Revolutionary War soldier Samuel Caddall

caddall graveyard

Sharon Vickers Hardy

Historian, Pulaski County VA 250th Committee

Samuel Caddall came to America when he was just a young lad, he emigrated to this country in 1774. In 1780 he volunteered in the Second Virginia Regiment of the Line with Captain Paxton’s Company. He enlisted at Rockbridge County, Virginia. He fought in the Battle of Guilford Courthouse, the 2nd Battle of Camden and the Battle of Eutaw Springs. Samuel was discharged at Salisbury, North Carolina in 1782. He came back to Virginia after he was discharged, his name appears on the 1782 and 1784 Rockbridge County Personal Property Tax List. He appears next on the Montgomery County Personal Property Tax List 1787 and 1788. The exact date he moved from Rockbridge County is not known. Samuel married Nancy Ann Cecil on May 17, 1791 in Montgomery County.

5 24 caddall headstoneTogether they had nine children of which eight were girls. By 1800 Samuel was a prosperous farmer and blacksmith owning land in the Neck Creek area. He was known as an excellent craftsman and served many neighbors. He also shod horses, folks called his business “Caddall’s Smithy.”

In 1803 Samuel bought 500 acres, part of the 900 acres known as Thornspring. In an article written by Lloyd Mathews, he describes the log house that Samuel Caddall built on Thornspring Farm.

The house was very large and was built on a stone foundation. In the early 1900’s the log house was razed, leaving the stone foundation and basement. On the remaining foundation, a very large brick house was built. It was owned and occupied by the Painter and Perdue families (descendants of Samuel & Nancy Caddall) for many years. The brick home still stands today and is located across from Thornspring Golf Course.

Samuel Caddall passed away on October 13, 1832 (according to the family Bible) just two months after he had applied for a Revolutionary War pension. He is buried in his Thornspring Farm Cemetery or Caddall Cemetery as it is more commonly referred to.


In October 2007 Count Pulaski Chapter Daughters of the American Revolution and many of his descendants honored Samuel Caddall with a dedication ceremony and placed a Revolutionary War Soldier’s Patriot Marker on his grave. It was the 175th anniversary of his death.

The cemetery is located several hundred feet north of the original log house site, over looking hundreds of acres of beautiful pastures and mountains all around. One could see why Samuel Caddall chose this spot for his final resting place. For many years Lloyd and Geraldine Mathews were caretakers of the cemetery, they both have passed away. The cemetery had become overgrown with brambles and brush, some of the headstones are broken and there are multiple groundhog holes that need to be filled in. It still needs repairs and maintained (mowed & weed eated) on a regular basis. Samuel and Nancy Caddall have many descendants, some of the other names of families buried in the cemetery are Bateman, Davis, Hudson, Murheid, Morehead and Whitaker.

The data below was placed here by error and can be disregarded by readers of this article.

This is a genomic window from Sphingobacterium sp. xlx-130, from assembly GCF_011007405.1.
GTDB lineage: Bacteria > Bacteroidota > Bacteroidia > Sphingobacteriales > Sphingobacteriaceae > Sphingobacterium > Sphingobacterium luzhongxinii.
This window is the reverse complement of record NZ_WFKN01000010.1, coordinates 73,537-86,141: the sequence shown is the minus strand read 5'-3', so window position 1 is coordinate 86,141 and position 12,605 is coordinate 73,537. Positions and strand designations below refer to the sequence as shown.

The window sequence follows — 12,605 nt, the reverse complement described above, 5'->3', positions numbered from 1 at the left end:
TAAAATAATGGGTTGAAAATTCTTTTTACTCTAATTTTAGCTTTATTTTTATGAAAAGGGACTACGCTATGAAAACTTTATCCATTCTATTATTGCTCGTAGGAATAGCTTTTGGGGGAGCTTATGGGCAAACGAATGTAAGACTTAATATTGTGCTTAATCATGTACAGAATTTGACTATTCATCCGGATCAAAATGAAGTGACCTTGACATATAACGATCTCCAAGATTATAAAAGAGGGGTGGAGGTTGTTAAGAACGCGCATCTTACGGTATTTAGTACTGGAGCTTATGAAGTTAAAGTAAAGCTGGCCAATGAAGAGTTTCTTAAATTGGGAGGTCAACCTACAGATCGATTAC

A new cemetery fund has been setup, donations are needed and greatly appreciated, for anyone that would like more information on how to donate, email or call/ text (540) 320-1412.

Pulaski County formed a VA 250 Commemoration Committee in 2023. Established in 2020 by the General Assembly, the Virginia American Revolution 250 Commission (VA250) serves to commemorate the 250th Anniversary of the American Revolution, the Revolutionary War and the independence of the United States in the Commonwealth of Virginia.

One of the goals of the Pulaski VA 250 Committee is to recognize local Patriots who participated in the Revolutionary War. A project the committee is also working on is to locate the cemeteries and graves of these men and women who served.

Several have been found and are also in need of cleanup and repairs much like the Caddall Cemetery. Volunteers have recently been working on the Wysor Cemetery in Dublin.

caddall stone

Adam and son Henry (Weiser) Wysor participated in the Revolutionary War, both father and son are buried there. Volunteers are greatly needed and appreciated for the cemeteries that have been located in the county where Revolutionary War soldiers and family members are buried. For more information on the cemeteries and volunteering you can contact April Martin at the Wilderness Road Regional Museum in Newbern, Virginia, 540-674-4835 or email

Several events are being planned throughout the VA250 Commemoration in Pulaski County, an upcoming play, field trips this coming June for 4th and 5th graders to experience a Revolutionary Summer Camp, Loyalist Day and many more.

Events are posted on the Pulaski County VA 250th American Revolution Commemoration Committee and Wilderness Road Regional Museum Facebook pages.

More stories of local Revolutionary War Soldiers to come.

Pulaski County 250 Revolution logo copy